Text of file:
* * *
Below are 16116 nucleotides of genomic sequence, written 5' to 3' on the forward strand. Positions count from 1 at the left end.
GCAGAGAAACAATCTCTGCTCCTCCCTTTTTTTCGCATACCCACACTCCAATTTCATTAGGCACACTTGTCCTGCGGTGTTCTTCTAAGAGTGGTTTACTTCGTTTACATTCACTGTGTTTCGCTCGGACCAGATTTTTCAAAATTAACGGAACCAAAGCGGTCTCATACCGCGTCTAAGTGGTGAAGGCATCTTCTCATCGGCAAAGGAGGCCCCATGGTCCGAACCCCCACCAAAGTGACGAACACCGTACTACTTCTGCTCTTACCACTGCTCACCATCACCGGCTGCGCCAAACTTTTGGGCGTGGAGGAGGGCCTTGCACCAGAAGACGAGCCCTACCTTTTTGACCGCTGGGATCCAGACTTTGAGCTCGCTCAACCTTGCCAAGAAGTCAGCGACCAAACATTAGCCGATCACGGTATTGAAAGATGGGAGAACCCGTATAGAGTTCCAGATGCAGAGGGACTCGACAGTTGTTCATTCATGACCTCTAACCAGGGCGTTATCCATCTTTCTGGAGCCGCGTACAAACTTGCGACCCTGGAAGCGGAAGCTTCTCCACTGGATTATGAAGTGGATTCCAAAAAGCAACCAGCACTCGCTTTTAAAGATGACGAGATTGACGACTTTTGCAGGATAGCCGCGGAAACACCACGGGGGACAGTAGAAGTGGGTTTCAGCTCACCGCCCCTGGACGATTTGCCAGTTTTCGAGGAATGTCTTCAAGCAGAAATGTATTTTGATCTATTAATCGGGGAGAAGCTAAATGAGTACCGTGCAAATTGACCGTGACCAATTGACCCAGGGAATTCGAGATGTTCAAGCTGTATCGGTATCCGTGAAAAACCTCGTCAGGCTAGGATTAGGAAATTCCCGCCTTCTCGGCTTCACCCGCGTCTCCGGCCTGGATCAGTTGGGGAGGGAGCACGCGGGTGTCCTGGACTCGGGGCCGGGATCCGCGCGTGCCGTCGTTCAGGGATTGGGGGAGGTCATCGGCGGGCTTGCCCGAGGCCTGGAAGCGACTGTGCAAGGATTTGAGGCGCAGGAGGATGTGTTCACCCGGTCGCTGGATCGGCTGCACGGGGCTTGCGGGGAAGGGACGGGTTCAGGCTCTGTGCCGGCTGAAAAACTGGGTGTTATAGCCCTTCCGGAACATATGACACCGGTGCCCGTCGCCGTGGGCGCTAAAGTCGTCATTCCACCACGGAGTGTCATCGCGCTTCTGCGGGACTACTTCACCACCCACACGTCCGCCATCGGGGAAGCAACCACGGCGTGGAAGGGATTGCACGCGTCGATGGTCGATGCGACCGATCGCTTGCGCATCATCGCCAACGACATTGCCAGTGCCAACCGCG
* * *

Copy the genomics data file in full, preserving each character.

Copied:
Below are 16116 nucleotides of genomic sequence, written 5' to 3' on the forward strand. Positions count from 1 at the left end.
GCAGAGAAACAATCTCTGCTCCTCCCTTTTTTTCGCATACCCACACTCCAATTTCATTAGGCACACTTGTCCTGCGGTGTTCTTCTAAGAGTGGTTTACTTCGTTTACATTCACTGTGTTTCGCTCGGACCAGATTTTTCAAAATTAACGGAACCAAAGCGGTCTCATACCGCGTCTAAGTGGTGAAGGCATCTTCTCATCGGCAAAGGAGGCCCCATGGTCCGAACCCCCACCAAAGTGACGAACACCGTACTACTTCTGCTCTTACCACTGCTCACCATCACCGGCTGCGCCAAACTTTTGGGCGTGGAGGAGGGCCTTGCACCAGAAGACGAGCCCTACCTTTTTGACCGCTGGGATCCAGACTTTGAGCTCGCTCAACCTTGCCAAGAAGTCAGCGACCAAACATTAGCCGATCACGGTATTGAAAGATGGGAGAACCCGTATAGAGTTCCAGATGCAGAGGGACTCGACAGTTGTTCATTCATGACCTCTAACCAGGGCGTTATCCATCTTTCTGGAGCCGCGTACAAACTTGCGACCCTGGAAGCGGAAGCTTCTCCACTGGATTATGAAGTGGATTCCAAAAAGCAACCAGCACTCGCTTTTAAAGATGACGAGATTGACGACTTTTGCAGGATAGCCGCGGAAACACCACGGGGGACAGTAGAAGTGGGTTTCAGCTCACCGCCCCTGGACGATTTGCCAGTTTTCGAGGAATGTCTTCAAGCAGAAATGTATTTTGATCTATTAATCGGGGAGAAGCTAAATGAGTACCGTGCAAATTGACCGTGACCAATTGACCCAGGGAATTCGAGATGTTCAAGCTGTATCGGTATCCGTGAAAAACCTCGTCAGGCTAGGATTAGGAAATTCCCGCCTTCTCGGCTTCACCCGCGTCTCCGGCCTGGATCAGTTGGGGAGGGAGCACGCGGGTGTCCTGGACTCGGGGCCGGGATCCGCGCGTGCCGTCGTTCAGGGATTGGGGGAGGTCATCGGCGGGCTTGCCCGAGGCCTGGAAGCGACTGTGCAAGGATTTGAGGCGCAGGAGGATGTGTTCACCCGGTCGCTGGATCGGCTGCACGGGGCTTGCGGGGAAGGGACGGGTTCAGGCTCTGTGCCGGCTGAAAAACTGGGTGTTATAGCCCTTCCGGAACATATGACACCGGTGCCCGTCGCCGTGGGCGCTAAAGTCGTCATTCCACCACGGAGTGTCATCGCGCTTCTGCGGGACTACTTCACCACCCACACGTCCGCCATCGGGGAAGCAACCACGGCGTGGAAGGGATTGCACGCGTCGATGGTCGATGCGACCGATCGCTTGCGCATCATCGCCAACGACATTGCCAGTGCCAACCGCG